Determination of the Voltage-Dependence of Parasitic Heat Flow in Lithium Ion Cells Using Isothermal Microcalorimetry

Thursday, 9 October 2014: 17:40
Sunrise, 2nd Floor, Galactic Ballroom 2 (Moon Palace Resort)
L. Downie (Dalhousie University) and J. Dahn (Dalhousie University - Dept. of Physics and Atmospheric Science)
Parasitic reactions that occur in lithium ion batteries are well known to result in cell failure [1], and therefore being able to measure and reduce these reactions is of utmost importance.  Isothermal microcalorimetry has been previously used to determine the relative contribution of parasitic heat flow between cells varying in electrolyte composition [2].  However, the absolute magnitude of the voltage-dependent parasitic heat flow for individual cells has not previously been determined.  Here, by varying the current over narrow voltage ranges, the relative contributions of each of the heat flow sources as a function of state of charge can be isolated. 

When a current is applied to a cell there are three sources of heat flow [3]:  Joule heating due to polarization, changes in entropy, and parasitic reactions.  Polarization produces a non-reversible heat flow that is proportional to the square of the current, changes in entropy during intercalation and deintercalation produces a reversible heat flow that is proportional to the current, and parasitic reactions produce a heat flow that is thought to be independent of the current.  The relative effect of entropy, polarization, and parasitics can therefore be determined over small voltage ranges by varying the current.  The data can be fit using a simplistic model where each contribution is modeled with a simple function, typically linear, of the state of charge.  The fitting results then give the relative contributions of each term, with particular importance to the function associated with the parasitic heat flow for an individual cell, allowing for the extraction of the voltage-dependence of the parasitic heat flow for an individual cell.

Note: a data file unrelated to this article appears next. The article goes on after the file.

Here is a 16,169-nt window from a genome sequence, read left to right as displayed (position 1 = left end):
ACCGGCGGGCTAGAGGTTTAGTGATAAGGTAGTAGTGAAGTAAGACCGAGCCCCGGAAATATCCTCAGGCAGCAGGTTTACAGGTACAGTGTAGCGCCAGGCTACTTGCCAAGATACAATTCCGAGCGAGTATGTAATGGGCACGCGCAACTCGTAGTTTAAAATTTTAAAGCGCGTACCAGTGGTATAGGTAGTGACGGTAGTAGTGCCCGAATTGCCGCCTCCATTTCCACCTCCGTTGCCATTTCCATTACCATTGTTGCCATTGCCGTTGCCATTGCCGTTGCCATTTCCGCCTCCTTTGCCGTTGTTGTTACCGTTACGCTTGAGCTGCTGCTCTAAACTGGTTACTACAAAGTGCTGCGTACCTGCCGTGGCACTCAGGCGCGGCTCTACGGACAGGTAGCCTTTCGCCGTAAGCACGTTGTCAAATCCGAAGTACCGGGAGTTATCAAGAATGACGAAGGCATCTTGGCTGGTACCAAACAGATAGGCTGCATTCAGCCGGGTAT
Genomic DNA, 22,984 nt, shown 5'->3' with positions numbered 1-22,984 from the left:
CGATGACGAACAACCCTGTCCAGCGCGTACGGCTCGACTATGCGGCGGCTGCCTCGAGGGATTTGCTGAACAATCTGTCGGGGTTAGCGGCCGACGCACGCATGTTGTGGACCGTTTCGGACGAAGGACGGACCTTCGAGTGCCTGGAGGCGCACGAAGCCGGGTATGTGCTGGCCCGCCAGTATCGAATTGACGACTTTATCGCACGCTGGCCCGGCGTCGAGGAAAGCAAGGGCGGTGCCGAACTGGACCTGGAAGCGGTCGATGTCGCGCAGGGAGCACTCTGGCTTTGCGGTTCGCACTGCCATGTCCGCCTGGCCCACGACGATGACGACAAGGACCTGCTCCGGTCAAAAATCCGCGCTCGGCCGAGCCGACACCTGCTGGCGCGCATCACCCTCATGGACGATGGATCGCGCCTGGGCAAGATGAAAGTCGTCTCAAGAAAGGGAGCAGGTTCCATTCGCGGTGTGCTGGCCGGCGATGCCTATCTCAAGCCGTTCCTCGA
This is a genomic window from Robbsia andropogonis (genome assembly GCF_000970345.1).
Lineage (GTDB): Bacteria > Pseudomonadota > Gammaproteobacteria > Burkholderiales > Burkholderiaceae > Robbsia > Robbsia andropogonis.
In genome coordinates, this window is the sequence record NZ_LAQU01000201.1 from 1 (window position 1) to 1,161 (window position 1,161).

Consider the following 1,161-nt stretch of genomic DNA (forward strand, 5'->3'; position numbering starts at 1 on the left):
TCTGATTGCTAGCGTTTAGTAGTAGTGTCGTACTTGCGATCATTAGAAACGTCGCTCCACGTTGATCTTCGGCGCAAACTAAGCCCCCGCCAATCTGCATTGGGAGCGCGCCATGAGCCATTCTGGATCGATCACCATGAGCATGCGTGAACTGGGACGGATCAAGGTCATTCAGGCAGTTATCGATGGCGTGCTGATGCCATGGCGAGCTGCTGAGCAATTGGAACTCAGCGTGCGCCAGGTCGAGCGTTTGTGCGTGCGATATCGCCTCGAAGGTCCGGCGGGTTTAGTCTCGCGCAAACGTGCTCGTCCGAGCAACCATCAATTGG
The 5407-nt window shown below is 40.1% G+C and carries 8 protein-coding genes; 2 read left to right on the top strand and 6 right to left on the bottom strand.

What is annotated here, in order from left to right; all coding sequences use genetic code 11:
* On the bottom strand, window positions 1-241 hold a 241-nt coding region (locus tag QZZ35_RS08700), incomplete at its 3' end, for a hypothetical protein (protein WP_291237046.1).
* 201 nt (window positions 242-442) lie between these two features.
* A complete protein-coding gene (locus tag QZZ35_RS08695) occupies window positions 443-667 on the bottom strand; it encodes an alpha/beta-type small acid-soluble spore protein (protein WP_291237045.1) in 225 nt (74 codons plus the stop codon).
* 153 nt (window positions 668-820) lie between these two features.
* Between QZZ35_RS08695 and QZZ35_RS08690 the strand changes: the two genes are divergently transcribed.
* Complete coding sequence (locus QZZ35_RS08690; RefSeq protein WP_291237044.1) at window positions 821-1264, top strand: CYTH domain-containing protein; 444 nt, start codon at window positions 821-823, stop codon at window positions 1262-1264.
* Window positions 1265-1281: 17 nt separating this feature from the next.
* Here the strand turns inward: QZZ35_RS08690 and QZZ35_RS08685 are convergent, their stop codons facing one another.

Figure 1 shows an example of such an analysis for a 180 mAh machine-made high voltage-LiCoO2/graphite pouch cell with a 1 M LiPF6 in 3:7 EC:EMC electrolyte.  The heat flow was measured using a TA instruments TAM III isothermal calorimeter equipped with twelve microcalorimeters with an accuracy of < ±1 mW. There is an excellent agreement between the simplistic model and the experimental data, showing the ability of isothermal microcalorimetry to accurately extract the voltage-dependence of parasitic heat flow in individual cells.

This analysis is particularly useful for drawing conclusions about the behaviours of electrolyte additives across different cell chemistries where the method of relative differences in heat flow cannot be used.  Results will be presented for three different machine-made pouch cell chemistries:  high voltage-LiCoO2/graphite to 4.4 V, Li[Ni0.33Mn0.33Co0.33]O2 (NMC)/graphite  to 4.2 V, and NMC/graphite to 4.4 V.  The effect of a variety of different additives such as vinylene carbonate, methylene methanedisulfonate, ethylene sulfate, trimethylene sulfate, etc, will also be explored. 


[1] J.C. Burns, et al., Electrochem. Solid State Lett., 13, A177 (2010).

[2] L.E. Downie, et al., ECS Electrochem. Lett., 2, A106 (2013).

[3] J.R. Dahn, et al., Phys. Rev. B, 32, 3316 (1985).